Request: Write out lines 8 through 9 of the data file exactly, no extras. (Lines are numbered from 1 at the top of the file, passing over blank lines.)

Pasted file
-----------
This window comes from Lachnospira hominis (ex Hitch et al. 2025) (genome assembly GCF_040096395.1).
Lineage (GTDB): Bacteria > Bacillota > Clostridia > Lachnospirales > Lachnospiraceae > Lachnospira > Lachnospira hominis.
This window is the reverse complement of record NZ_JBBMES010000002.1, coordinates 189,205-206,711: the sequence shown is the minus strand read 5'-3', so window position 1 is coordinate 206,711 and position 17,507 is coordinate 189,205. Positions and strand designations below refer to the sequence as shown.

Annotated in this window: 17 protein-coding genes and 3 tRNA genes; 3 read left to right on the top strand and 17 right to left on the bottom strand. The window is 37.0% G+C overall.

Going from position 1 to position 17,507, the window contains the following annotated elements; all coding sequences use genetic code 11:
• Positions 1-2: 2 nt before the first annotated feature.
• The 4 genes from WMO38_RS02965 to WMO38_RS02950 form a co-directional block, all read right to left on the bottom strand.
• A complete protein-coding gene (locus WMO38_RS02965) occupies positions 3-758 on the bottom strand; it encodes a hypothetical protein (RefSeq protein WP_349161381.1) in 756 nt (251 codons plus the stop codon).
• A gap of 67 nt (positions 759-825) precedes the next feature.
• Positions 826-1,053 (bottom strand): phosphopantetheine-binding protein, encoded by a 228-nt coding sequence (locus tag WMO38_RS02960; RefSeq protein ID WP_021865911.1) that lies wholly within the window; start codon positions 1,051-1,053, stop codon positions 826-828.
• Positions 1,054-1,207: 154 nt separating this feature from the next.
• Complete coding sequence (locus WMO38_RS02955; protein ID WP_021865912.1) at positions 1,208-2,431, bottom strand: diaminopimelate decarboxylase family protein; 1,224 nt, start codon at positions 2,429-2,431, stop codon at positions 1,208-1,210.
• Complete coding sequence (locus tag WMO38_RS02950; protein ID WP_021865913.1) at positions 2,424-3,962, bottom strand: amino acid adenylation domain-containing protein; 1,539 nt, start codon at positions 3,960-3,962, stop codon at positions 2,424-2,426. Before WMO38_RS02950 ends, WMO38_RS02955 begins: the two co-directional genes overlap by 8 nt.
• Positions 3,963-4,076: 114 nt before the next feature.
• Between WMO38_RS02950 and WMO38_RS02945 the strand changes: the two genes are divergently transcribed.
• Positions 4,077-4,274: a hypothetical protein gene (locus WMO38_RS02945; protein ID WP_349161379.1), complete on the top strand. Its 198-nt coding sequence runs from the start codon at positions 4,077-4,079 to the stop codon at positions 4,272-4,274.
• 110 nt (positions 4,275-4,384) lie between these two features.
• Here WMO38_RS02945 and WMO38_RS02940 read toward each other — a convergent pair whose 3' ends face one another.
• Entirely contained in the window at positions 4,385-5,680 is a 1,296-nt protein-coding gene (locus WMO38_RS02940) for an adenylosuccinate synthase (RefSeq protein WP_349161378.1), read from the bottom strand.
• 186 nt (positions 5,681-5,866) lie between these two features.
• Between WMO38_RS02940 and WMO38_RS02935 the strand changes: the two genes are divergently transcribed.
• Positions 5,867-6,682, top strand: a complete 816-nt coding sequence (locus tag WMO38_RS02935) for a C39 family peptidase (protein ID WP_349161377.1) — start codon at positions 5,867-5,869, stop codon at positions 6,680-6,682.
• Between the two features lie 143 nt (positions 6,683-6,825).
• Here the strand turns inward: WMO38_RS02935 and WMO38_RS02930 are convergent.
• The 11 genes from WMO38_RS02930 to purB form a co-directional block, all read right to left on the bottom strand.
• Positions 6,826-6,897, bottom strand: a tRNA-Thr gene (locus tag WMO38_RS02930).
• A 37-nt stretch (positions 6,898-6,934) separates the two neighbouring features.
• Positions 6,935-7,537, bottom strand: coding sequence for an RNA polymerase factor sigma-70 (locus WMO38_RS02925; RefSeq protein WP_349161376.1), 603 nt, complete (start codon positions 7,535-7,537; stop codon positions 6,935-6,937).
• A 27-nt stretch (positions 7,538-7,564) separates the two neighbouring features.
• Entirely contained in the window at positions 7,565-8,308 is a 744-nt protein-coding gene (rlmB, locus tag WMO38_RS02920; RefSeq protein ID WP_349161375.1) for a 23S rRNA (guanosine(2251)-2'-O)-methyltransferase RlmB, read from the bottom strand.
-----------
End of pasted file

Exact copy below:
• A complete protein-coding gene (locus WMO38_RS02965) occupies positions 3-758 on the bottom strand; it encodes a hypothetical protein (RefSeq protein WP_349161381.1) in 756 nt (251 codons plus the stop codon).
• A gap of 67 nt (positions 759-825) precedes the next feature.